If you’ve been following me on Instagram lately, you’ve probably seen a new and different type of work coming from me in the recent months. While this series of images is still growing rapidly, I feel that now is a good time to share the beginnings and what I’ve created so far. Many of you know that I’ve photographed the plains of Colorado for, well, about as long as I’ve been photographing anything. It’s always been one of my favorite areas…Read More
A few months ago I was approached by my friend Jen who had an interesting proposal. She and Marc (also my very good friend ever since I met them both at the Pawnee Buttes four years ago) were finally going to tie the knot this June after years of being together. Jen knew very well that traditional wedding photography was not something I do, but she wanted me to help to create a special memory of the day they would be getting married. Marc and Jen moved out to the Denver area from New York in 2011 and quickly fell in love with all aspects of Colorado. They instantly enjoyed the mountains and also gained...Read More
This fall, someone from an "anonymous" online image board for photography decided it would be a good idea to send a $3 thrift store camera around the US to see what we would come up with. I loved the idea because it would be a simple and fun way to document my travels this autumn. If you've never heard of a traveling camera, the general idea is that someone sends it to you, you shoot a few rolls of film (hopefully in a short period of time) and mail it on to the next person who signed up for it. Well, it arrived one day before...Read More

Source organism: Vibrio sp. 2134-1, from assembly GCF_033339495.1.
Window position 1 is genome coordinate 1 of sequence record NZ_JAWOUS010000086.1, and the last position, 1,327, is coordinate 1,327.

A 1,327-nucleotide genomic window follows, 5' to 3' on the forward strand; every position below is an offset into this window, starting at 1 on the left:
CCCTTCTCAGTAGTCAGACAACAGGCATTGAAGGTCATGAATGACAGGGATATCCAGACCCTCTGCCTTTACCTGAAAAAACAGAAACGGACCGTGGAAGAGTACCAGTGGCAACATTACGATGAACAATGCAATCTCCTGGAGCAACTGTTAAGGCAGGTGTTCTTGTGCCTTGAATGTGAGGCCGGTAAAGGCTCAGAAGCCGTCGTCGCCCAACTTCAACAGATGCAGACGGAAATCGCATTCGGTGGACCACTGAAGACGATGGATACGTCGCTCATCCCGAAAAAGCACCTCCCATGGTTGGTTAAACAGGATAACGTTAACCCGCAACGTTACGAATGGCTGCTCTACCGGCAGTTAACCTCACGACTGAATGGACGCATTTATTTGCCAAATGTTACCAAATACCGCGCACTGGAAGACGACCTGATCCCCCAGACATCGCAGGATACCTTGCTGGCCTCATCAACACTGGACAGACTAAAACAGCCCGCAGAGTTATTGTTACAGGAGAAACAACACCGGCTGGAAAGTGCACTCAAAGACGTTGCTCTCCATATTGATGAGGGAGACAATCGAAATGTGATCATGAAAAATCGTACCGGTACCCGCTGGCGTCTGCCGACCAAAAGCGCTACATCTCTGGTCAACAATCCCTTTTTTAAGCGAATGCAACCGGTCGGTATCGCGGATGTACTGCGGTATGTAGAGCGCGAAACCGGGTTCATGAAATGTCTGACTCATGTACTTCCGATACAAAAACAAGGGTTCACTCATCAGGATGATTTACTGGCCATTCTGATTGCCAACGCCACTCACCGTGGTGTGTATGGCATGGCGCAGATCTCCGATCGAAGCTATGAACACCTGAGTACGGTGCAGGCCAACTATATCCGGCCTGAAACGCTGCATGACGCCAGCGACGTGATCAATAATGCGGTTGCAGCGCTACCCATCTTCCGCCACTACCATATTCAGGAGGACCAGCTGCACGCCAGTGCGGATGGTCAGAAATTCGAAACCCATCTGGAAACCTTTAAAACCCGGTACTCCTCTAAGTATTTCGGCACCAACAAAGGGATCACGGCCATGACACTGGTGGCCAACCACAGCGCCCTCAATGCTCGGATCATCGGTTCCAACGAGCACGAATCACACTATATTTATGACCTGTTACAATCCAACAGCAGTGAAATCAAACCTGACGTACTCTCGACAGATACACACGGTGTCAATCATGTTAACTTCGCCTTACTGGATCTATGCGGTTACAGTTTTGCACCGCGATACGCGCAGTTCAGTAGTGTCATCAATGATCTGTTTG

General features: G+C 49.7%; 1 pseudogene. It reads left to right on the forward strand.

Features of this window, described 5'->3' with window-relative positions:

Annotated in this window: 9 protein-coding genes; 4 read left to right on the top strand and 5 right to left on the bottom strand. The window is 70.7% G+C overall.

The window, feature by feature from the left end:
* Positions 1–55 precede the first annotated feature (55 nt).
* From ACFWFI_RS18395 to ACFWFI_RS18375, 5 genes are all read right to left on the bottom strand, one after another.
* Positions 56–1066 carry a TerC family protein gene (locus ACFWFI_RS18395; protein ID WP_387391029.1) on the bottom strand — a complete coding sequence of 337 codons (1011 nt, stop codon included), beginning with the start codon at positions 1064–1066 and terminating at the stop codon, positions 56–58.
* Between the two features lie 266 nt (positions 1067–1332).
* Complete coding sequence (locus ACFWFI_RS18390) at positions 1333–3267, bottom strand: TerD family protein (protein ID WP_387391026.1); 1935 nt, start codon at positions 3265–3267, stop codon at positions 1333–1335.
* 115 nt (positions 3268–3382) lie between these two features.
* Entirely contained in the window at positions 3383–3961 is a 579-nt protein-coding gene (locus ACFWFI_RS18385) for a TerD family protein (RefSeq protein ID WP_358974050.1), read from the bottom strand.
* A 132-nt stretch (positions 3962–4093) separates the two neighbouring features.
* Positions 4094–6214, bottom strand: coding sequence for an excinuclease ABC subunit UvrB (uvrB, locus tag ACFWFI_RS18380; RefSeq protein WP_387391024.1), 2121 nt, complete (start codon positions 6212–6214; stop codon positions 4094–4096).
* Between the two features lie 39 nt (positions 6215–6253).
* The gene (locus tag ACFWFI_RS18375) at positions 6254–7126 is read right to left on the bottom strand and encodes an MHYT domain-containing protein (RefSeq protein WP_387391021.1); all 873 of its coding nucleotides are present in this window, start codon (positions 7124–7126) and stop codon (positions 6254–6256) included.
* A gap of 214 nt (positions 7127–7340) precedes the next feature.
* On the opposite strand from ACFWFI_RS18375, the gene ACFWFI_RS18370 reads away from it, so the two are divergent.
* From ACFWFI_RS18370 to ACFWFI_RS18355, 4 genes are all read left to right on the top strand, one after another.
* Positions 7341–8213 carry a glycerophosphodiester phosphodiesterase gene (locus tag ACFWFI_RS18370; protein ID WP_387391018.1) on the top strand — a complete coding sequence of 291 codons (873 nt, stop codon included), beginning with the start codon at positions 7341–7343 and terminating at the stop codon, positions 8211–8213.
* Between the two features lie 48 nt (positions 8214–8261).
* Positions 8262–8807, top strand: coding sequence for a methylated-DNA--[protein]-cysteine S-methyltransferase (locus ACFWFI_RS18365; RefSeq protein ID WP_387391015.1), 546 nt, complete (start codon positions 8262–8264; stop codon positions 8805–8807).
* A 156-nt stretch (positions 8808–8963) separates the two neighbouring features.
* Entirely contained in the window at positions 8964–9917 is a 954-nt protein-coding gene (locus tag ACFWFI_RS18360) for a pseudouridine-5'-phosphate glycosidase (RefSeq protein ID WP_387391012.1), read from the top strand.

Back in May of this year I took a short trip out to rural Pennsylvania to see my grandfather and visit with other relatives. It had been far too long since I had made it out this way, so I was excited to see the land and people that had brought me so many fond memories in the past. It wasn't a long trip so I have just a handful of photos to share and you may notice that these are a bit different than images you would typically see from me. The landscape is much different than what I'm used to in Colorado. There are beautiful rolling hills covered with vibrant greens and yellows, and the view is frequently interrupted by a thick, lush and green forests. But it goes much deeper than that. Every building is older, and things seem to change much slower. There is such a different feel to the place. As usual, I'll let the photos do most the talking.